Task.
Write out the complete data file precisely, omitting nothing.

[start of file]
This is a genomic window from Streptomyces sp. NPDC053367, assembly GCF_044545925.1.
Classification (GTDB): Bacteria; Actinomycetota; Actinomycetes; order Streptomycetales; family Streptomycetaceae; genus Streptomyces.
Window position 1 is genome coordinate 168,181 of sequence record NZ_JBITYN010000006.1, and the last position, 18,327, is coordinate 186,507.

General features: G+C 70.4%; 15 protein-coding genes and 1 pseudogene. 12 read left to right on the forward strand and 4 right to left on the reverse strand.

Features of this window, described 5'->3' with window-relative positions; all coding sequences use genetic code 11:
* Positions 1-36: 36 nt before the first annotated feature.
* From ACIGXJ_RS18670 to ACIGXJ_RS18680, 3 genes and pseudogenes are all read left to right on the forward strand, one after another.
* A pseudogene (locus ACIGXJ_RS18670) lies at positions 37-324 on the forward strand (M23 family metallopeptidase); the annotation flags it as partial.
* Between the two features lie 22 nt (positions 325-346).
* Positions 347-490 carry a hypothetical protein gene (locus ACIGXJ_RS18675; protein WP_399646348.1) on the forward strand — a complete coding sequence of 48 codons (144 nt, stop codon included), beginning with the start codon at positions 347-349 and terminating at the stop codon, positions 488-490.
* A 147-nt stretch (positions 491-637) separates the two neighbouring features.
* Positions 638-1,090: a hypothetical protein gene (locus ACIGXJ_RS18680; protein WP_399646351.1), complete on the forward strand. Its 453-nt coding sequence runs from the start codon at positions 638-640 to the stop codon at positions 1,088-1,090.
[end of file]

This is a genomic window from Streptomyces sp. NPDC053367, assembly GCF_044545925.1.
Classification (GTDB): Bacteria; Actinomycetota; Actinomycetes; order Streptomycetales; family Streptomycetaceae; genus Streptomyces.
Window position 1 is genome coordinate 168,181 of sequence record NZ_JBITYN010000006.1, and the last position, 18,327, is coordinate 186,507.

General features: G+C 70.4%; 15 protein-coding genes and 1 pseudogene. 12 read left to right on the forward strand and 4 right to left on the reverse strand.

Features of this window, described 5'->3' with window-relative positions; all coding sequences use genetic code 11:
* Positions 1-36: 36 nt before the first annotated feature.
* From ACIGXJ_RS18670 to ACIGXJ_RS18680, 3 genes and pseudogenes are all read left to right on the forward strand, one after another.
* A pseudogene (locus ACIGXJ_RS18670) lies at positions 37-324 on the forward strand (M23 family metallopeptidase); the annotation flags it as partial.
* Between the two features lie 22 nt (positions 325-346).
* Positions 347-490 carry a hypothetical protein gene (locus ACIGXJ_RS18675; protein WP_399646348.1) on the forward strand — a complete coding sequence of 48 codons (144 nt, stop codon included), beginning with the start codon at positions 347-349 and terminating at the stop codon, positions 488-490.
* A 147-nt stretch (positions 491-637) separates the two neighbouring features.
* Positions 638-1,090: a hypothetical protein gene (locus ACIGXJ_RS18680; protein WP_399646351.1), complete on the forward strand. Its 453-nt coding sequence runs from the start codon at positions 638-640 to the stop codon at positions 1,088-1,090.